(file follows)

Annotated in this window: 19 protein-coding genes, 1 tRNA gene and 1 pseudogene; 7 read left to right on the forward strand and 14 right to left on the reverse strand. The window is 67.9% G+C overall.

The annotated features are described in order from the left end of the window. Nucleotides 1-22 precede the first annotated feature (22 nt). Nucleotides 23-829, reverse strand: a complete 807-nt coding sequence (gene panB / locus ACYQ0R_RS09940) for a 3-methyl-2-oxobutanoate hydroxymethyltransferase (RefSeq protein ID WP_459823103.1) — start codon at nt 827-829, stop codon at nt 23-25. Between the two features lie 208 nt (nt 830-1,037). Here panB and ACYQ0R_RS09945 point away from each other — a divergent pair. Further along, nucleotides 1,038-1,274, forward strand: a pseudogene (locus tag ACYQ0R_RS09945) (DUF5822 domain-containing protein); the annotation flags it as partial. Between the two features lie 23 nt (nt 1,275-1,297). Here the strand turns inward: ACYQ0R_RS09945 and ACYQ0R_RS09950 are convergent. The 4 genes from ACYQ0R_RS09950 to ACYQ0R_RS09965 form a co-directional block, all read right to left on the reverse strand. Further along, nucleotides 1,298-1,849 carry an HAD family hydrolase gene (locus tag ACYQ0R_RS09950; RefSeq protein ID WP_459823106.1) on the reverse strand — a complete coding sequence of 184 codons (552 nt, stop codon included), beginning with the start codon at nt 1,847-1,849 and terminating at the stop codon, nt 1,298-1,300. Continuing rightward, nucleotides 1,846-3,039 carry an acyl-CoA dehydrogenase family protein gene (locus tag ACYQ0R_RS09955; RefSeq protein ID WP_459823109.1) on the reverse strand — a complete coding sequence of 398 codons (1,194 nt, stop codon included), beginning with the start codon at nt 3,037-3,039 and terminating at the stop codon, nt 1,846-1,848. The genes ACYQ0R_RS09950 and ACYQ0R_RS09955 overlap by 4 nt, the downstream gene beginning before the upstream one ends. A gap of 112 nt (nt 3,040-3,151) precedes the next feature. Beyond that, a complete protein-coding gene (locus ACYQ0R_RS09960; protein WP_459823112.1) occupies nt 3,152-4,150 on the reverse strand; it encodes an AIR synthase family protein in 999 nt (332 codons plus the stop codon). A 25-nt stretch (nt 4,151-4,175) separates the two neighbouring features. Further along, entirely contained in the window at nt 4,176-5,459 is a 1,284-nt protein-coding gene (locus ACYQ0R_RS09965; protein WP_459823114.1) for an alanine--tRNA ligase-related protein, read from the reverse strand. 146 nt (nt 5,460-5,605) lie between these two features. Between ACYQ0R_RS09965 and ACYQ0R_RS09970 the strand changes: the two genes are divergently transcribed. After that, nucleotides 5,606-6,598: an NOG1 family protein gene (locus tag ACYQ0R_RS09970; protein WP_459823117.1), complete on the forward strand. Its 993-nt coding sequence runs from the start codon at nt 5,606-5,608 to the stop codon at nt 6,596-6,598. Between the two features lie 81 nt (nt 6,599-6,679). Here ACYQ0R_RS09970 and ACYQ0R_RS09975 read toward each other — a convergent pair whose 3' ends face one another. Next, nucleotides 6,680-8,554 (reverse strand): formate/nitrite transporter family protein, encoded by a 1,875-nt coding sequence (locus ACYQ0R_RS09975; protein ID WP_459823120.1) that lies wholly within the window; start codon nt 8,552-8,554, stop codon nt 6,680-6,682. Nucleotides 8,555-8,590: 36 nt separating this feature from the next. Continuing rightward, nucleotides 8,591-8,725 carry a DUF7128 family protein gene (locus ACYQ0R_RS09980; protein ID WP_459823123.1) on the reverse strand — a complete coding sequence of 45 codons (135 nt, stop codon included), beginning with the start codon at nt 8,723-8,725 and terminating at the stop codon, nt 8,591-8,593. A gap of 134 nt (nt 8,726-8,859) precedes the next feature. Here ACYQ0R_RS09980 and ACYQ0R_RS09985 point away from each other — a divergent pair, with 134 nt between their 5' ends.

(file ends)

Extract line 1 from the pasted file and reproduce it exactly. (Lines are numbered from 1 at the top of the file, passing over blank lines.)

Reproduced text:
Annotated in this window: 19 protein-coding genes, 1 tRNA gene and 1 pseudogene; 7 read left to right on the forward strand and 14 right to left on the reverse strand. The window is 67.9% G+C overall.